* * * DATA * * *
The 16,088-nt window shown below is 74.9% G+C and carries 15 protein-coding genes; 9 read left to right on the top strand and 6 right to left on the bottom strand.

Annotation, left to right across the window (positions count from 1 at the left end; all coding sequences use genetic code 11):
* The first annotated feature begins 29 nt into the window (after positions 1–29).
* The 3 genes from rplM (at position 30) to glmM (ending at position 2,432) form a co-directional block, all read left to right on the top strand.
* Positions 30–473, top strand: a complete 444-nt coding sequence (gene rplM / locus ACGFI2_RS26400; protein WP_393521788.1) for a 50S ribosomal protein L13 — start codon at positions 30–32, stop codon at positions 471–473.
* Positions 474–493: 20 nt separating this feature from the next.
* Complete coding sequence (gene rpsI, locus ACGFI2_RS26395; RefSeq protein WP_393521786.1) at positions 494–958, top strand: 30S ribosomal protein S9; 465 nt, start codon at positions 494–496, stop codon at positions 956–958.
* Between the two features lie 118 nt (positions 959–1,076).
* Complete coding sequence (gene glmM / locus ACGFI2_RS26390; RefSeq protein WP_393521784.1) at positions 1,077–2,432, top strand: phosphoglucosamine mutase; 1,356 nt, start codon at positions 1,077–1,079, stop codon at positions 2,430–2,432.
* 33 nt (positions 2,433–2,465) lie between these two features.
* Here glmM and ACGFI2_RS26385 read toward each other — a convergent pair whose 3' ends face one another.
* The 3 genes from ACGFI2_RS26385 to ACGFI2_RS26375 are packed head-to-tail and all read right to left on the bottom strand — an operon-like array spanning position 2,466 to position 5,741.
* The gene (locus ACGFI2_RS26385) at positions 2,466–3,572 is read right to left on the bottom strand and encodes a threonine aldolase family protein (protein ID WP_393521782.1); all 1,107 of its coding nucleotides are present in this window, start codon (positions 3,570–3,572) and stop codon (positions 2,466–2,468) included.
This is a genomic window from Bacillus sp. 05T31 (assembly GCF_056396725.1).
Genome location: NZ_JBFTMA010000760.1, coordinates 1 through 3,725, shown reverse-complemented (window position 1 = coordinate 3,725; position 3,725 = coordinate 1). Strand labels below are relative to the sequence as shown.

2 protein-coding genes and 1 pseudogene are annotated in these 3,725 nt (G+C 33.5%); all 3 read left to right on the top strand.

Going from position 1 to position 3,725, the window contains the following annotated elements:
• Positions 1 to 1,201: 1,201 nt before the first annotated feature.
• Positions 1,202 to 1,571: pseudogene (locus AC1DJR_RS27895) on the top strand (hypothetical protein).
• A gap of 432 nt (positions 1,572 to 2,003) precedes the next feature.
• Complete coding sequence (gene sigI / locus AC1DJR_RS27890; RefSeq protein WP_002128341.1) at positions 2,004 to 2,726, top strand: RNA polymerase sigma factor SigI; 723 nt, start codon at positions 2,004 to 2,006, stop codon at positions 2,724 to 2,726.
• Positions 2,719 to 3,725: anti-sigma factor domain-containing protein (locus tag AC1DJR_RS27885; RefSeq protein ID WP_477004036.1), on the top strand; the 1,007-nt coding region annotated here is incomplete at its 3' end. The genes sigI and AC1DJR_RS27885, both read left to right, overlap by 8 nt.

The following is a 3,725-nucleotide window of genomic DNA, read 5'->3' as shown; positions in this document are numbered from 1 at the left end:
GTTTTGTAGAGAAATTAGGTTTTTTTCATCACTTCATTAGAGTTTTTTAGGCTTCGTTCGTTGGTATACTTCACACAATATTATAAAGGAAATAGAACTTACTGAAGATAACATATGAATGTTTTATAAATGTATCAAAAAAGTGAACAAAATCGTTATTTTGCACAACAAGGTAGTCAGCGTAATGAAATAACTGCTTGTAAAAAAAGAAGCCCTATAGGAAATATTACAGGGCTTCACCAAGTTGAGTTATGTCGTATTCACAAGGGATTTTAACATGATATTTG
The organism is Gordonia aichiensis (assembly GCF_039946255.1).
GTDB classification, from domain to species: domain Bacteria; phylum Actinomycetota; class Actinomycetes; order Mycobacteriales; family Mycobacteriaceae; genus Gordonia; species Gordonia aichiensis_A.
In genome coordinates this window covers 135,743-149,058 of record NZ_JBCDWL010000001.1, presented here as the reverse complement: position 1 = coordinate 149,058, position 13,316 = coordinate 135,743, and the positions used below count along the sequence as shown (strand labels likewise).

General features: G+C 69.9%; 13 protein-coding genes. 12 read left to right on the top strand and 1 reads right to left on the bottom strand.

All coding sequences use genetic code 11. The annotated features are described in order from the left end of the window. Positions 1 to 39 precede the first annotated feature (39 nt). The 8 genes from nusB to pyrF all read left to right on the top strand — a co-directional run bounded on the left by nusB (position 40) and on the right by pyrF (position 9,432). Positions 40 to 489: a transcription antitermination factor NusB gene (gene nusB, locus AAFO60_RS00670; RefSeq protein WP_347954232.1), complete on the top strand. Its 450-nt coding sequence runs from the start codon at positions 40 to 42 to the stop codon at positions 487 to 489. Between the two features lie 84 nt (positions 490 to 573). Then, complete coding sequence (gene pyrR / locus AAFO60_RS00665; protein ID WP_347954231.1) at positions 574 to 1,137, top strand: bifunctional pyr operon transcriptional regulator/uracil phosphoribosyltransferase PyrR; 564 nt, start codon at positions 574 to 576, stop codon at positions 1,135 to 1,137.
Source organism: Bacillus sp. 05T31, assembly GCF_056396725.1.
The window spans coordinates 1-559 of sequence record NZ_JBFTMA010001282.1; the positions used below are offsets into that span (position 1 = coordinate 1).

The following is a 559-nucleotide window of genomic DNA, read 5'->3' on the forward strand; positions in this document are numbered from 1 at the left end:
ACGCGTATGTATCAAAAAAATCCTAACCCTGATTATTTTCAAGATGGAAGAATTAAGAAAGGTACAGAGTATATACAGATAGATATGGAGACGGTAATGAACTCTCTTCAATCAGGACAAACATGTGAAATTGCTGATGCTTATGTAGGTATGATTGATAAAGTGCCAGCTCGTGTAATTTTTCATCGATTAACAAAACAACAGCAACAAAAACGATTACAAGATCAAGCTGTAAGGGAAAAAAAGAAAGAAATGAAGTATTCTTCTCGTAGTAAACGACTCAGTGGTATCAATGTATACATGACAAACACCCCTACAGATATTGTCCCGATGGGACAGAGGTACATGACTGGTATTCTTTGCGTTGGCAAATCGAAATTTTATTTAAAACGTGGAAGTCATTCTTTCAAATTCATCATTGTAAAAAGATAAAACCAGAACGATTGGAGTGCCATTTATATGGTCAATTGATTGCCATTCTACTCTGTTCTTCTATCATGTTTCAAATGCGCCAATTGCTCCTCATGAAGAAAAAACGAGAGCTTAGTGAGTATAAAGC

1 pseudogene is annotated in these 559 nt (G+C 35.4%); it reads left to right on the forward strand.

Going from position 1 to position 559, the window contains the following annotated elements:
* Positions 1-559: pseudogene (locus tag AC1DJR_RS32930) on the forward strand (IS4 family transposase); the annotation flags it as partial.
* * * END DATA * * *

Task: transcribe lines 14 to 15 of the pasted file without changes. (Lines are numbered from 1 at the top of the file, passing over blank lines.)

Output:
This is a genomic window from Bacillus sp. 05T31 (assembly GCF_056396725.1).
Genome location: NZ_JBFTMA010000760.1, coordinates 1 through 3,725, shown reverse-complemented (window position 1 = coordinate 3,725; position 3,725 = coordinate 1). Strand labels below are relative to the sequence as shown.